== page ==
It is widely acknowledged that reducing emissions from deforestation could bring about one-third of the greenhouse gas emission reductions we need by 2030 to stay on a 2-degrees trajectory. But protecting and managing forests wisely does not only make sense from a climate perspective.  It is also smart for the economy. Forests are key economic resources in tropical countries. Protecting them would increase resilience to climate change, reduce poverty and help preserve invaluable biodiversity.

Here are just a few facts to illustrate why forests are so important. First, forests provide us with ecosystem services like pollination of food crops, water and air filtration, and protection against floods and erosion. Forests are also home for about 1.3 billion people worldwide who depend on forest resources for their livelihood. Locally, forests contribute to the rainfall needed to sustain food production over time. When forests are destroyed, humanity is robbed of these benefits. 

The New Climate Economy report shows us that economic growth and cutting carbon emissions can be mutually reinforcing. We need more innovation and we need more investments in a low carbon direction. This requires some fundamental choices of public policy, and the transformation will not be easy. However, it is possible and indeed the only path to sustained growth and development. If land uses are productive and energy systems are efficient, they will both drive strong economic growth and reduce carbon intensity.

Already, the world's large tropical forest countries are taking action.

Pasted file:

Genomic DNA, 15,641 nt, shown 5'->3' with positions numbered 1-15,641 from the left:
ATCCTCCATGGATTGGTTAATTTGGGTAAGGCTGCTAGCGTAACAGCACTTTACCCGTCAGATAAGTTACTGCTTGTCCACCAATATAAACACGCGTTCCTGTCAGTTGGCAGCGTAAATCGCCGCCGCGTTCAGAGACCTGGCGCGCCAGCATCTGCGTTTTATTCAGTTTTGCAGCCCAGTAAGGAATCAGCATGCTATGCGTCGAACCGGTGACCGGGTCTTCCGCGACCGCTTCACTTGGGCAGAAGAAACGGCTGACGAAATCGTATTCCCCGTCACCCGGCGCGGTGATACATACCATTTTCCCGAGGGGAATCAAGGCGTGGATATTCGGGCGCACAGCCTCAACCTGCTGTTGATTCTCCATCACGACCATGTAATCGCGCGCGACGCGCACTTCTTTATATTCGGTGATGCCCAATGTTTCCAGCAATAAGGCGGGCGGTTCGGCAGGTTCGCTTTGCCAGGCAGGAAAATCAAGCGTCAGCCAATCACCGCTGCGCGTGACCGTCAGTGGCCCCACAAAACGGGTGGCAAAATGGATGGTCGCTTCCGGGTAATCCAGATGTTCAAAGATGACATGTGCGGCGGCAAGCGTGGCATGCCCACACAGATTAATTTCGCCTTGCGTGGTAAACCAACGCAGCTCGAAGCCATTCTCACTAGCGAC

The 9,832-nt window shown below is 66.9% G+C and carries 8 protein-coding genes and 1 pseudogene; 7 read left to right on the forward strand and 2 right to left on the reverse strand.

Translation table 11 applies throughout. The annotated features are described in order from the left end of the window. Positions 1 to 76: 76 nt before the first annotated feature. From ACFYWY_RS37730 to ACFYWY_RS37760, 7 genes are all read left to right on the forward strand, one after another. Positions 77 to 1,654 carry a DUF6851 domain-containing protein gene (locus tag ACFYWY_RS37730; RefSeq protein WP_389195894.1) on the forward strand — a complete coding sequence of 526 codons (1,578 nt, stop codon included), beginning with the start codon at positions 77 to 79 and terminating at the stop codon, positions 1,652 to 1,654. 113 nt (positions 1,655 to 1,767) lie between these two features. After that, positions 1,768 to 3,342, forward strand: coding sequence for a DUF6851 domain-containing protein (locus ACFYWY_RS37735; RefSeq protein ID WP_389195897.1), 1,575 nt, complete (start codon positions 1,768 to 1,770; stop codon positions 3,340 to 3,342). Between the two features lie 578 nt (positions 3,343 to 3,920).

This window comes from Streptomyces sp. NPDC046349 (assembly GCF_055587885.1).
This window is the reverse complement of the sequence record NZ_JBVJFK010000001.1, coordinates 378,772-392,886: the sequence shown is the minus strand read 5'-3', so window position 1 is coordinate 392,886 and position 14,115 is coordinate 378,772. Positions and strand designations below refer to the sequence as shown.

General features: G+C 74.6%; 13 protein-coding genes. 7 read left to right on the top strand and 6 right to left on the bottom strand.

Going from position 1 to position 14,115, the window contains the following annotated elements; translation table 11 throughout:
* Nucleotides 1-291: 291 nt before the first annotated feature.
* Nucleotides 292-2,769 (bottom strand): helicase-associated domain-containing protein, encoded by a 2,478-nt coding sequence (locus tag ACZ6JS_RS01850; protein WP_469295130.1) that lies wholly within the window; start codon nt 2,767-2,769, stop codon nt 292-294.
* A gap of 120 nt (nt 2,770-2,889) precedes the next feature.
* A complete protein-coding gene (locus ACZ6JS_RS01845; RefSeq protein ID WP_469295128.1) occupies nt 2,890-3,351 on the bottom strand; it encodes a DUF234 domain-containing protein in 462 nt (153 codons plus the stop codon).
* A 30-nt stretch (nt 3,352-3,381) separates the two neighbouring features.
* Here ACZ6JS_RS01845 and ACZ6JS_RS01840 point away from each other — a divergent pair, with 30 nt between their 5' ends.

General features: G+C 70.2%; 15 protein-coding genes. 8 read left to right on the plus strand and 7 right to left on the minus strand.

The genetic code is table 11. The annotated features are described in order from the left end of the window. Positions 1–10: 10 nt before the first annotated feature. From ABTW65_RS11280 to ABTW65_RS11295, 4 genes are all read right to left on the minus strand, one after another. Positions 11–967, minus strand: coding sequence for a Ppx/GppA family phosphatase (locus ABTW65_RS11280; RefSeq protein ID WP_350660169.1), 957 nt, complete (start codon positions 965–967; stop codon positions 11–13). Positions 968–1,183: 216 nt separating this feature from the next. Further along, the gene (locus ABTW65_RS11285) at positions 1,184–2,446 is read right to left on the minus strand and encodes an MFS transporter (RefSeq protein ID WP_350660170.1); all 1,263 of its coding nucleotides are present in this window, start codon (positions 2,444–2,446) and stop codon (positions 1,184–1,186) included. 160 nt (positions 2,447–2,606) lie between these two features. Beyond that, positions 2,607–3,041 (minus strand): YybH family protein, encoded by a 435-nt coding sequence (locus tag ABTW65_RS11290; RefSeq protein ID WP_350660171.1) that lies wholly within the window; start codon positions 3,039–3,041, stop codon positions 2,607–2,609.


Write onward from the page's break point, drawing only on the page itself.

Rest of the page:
The three factors to halving childhood stunting in Peru over just a decade

Alessandra Marini's picture

In 2000, one in three Peruvian children under 5-years-old suffered from chronic malnutrition. Several years later despite high economic growth and hundreds of millions of dollars spent in nutrition programs, the stunting rate barely inched down. Then, something happened.

Figure 1. Stunting Rate, Peru 2000-2015 (% of under-5 children)

How Latin America’s housing policies are changing the lives of urban families

Luis Triveno's picture
Photo: Pierre-Yves Babelon/Shutterstock
In an effort to harness the benefits of urbanization and improve the living conditions of the urban poor, Latin American countries have experimented with housing subsidies. Now that the region has several decades of experience under its belt, it is time to look back and ask: Have subsidies worked? What kind of impact have they had on the lives of lower-income residents? Moving forward, how can cities pay for ongoing urban renewal?